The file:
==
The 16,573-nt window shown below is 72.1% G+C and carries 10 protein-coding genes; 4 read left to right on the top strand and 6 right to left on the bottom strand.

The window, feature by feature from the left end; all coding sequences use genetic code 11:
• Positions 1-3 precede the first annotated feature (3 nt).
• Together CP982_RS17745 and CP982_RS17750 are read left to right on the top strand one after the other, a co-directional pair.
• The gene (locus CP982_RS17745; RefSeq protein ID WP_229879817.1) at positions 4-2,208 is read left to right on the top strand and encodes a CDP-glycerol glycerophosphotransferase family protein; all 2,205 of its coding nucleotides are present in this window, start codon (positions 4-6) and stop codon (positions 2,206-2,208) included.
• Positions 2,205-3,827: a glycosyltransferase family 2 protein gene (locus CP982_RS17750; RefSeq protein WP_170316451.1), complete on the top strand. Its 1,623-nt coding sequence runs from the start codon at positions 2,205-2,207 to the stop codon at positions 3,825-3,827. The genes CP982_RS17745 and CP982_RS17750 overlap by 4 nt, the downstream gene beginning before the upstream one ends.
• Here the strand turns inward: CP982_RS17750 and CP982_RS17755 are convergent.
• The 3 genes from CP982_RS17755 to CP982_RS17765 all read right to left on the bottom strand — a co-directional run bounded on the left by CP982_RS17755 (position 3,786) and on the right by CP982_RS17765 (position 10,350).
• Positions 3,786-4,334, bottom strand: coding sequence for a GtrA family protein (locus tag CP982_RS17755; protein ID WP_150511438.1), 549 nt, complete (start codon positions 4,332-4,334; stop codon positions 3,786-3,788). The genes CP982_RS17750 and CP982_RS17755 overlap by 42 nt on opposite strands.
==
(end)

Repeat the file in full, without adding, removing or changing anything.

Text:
The 16,573-nt window shown below is 72.1% G+C and carries 10 protein-coding genes; 4 read left to right on the top strand and 6 right to left on the bottom strand.

The window, feature by feature from the left end; all coding sequences use genetic code 11:
• Positions 1-3 precede the first annotated feature (3 nt).
• Together CP982_RS17745 and CP982_RS17750 are read left to right on the top strand one after the other, a co-directional pair.
• The gene (locus CP982_RS17745; RefSeq protein ID WP_229879817.1) at positions 4-2,208 is read left to right on the top strand and encodes a CDP-glycerol glycerophosphotransferase family protein; all 2,205 of its coding nucleotides are present in this window, start codon (positions 4-6) and stop codon (positions 2,206-2,208) included.
• Positions 2,205-3,827: a glycosyltransferase family 2 protein gene (locus CP982_RS17750; RefSeq protein WP_170316451.1), complete on the top strand. Its 1,623-nt coding sequence runs from the start codon at positions 2,205-2,207 to the stop codon at positions 3,825-3,827. The genes CP982_RS17745 and CP982_RS17750 overlap by 4 nt, the downstream gene beginning before the upstream one ends.
• Here the strand turns inward: CP982_RS17750 and CP982_RS17755 are convergent.
• The 3 genes from CP982_RS17755 to CP982_RS17765 all read right to left on the bottom strand — a co-directional run bounded on the left by CP982_RS17755 (position 3,786) and on the right by CP982_RS17765 (position 10,350).
• Positions 3,786-4,334, bottom strand: coding sequence for a GtrA family protein (locus tag CP982_RS17755; protein ID WP_150511438.1), 549 nt, complete (start codon positions 4,332-4,334; stop codon positions 3,786-3,788). The genes CP982_RS17750 and CP982_RS17755 overlap by 42 nt on opposite strands.